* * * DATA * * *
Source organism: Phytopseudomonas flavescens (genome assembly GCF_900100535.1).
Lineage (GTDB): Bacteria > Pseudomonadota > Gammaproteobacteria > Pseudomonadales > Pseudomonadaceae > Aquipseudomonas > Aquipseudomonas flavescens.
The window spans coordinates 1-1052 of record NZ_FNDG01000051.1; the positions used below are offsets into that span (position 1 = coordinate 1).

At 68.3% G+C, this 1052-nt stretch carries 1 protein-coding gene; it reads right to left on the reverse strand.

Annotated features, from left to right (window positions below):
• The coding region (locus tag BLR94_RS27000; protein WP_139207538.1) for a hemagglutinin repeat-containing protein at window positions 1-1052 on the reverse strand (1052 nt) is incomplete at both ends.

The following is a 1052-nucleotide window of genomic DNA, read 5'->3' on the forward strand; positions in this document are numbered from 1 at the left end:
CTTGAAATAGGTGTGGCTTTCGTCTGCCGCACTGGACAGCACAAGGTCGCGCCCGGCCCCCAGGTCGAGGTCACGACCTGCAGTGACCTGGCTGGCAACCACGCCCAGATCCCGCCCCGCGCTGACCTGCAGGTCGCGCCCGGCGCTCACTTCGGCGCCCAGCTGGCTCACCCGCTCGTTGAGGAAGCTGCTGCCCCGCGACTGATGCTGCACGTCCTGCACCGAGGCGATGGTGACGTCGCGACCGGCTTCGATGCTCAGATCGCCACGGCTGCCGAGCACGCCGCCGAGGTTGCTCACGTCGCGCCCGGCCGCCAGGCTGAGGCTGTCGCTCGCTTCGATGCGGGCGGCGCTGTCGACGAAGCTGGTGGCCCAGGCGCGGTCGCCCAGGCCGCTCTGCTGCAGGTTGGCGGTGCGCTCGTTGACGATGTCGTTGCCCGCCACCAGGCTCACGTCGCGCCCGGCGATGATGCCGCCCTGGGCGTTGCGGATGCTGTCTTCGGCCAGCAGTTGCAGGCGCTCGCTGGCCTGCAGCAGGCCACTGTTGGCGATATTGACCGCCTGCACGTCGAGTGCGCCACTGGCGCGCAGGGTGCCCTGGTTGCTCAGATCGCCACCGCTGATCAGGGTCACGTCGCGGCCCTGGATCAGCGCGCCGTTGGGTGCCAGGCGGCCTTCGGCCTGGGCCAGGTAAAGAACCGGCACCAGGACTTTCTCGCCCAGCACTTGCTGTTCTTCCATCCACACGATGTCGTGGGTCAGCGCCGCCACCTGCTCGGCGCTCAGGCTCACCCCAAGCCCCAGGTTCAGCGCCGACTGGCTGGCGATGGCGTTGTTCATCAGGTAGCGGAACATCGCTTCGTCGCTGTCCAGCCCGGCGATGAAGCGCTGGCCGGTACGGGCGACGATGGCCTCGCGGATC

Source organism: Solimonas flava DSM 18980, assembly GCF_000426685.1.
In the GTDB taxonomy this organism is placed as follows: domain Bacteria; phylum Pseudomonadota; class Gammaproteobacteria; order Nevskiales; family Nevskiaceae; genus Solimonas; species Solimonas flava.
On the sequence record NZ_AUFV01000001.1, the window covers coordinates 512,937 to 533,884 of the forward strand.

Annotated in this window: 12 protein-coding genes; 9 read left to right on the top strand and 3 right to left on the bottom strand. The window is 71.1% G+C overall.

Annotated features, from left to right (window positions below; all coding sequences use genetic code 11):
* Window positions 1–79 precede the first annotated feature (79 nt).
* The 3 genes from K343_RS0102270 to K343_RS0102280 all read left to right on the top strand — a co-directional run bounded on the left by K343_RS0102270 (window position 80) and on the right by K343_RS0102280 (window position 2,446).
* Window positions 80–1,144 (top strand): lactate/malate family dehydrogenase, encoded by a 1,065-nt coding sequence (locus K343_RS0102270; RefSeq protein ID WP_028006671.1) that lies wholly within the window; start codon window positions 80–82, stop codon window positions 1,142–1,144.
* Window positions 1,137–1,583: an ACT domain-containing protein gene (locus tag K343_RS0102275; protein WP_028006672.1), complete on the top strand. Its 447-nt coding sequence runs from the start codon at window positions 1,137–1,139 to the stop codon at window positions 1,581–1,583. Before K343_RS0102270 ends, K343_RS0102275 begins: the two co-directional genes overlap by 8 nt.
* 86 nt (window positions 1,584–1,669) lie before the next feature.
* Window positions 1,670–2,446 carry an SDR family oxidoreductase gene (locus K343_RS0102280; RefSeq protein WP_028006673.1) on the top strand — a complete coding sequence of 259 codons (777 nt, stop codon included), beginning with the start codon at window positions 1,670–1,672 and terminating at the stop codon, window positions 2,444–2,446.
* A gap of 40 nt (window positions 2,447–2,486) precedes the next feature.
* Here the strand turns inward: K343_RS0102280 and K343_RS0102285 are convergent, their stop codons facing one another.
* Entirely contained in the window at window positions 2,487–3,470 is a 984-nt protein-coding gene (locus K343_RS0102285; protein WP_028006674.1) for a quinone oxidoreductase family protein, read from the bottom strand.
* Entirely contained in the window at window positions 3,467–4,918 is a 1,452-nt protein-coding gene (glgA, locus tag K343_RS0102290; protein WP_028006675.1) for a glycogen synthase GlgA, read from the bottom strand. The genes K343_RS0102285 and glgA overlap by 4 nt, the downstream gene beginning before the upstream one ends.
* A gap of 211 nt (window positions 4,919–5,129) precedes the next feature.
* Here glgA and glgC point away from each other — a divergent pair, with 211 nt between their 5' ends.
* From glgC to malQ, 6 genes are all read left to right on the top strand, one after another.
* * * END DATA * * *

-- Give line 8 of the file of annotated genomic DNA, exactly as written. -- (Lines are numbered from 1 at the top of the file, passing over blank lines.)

CTTGAAATAGGTGTGGCTTTCGTCTGCCGCACTGGACAGCACAAGGTCGCGCCCGGCCCCCAGGTCGAGGTCACGACCTGCAGTGACCTGGCTGGCAACCACGCCCAGATCCCGCCCCGCGCTGACCTGCAGGTCGCGCCCGGCGCTCACTTCGGCGCCCAGCTGGCTCACCCGCTCGTTGAGGAAGCTGCTGCCCCGCGACTGATGCTGCACGTCCTGCACCGAGGCGATGGTGACGTCGCGACCGGCTTCGATGCTCAGATCGCCACGGCTGCCGAGCACGCCGCCGAGGTTGCTCACGTCGCGCCCGGCCGCCAGGCTGAGGCTGTCGCTCGCTTCGATGCGGGCGGCGCTGTCGACGAAGCTGGTGGCCCAGGCGCGGTCGCCCAGGCCGCTCTGCTGCAGGTTGGCGGTGCGCTCGTTGACGATGTCGTTGCCCGCCACCAGGCTCACGTCGCGCCCGGCGATGATGCCGCCCTGGGCGTTGCGGATGCTGTCTTCGGCCAGCAGTTGCAGGCGCTCGCTGGCCTGCAGCAGGCCACTGTTGGCGATATTGACCGCCTGCACGTCGAGTGCGCCACTGGCGCGCAGGGTGCCCTGGTTGCTCAGATCGCCACCGCTGATCAGGGTCACGTCGCGGCCCTGGATCAGCGCGCCGTTGGGTGCCAGGCGGCCTTCGGCCTGGGCCAGGTAAAGAACCGGCACCAGGACTTTCTCGCCCAGCACTTGCTGTTCTTCCATCCACACGATGTCGTGGGTCAGCGCCGCCACCTGCTCGGCGCTCAGGCTCACCCCAAGCCCCAGGTTCAGCGCCGACTGGCTGGCGATGGCGTTGTTCATCAGGTAGCGGAACATCGCTTCGTCGCTGTCCAGCCCGGCGATGAAGCGCTGGCCGGTACGGGCGACGATGGCCTCGCGGATC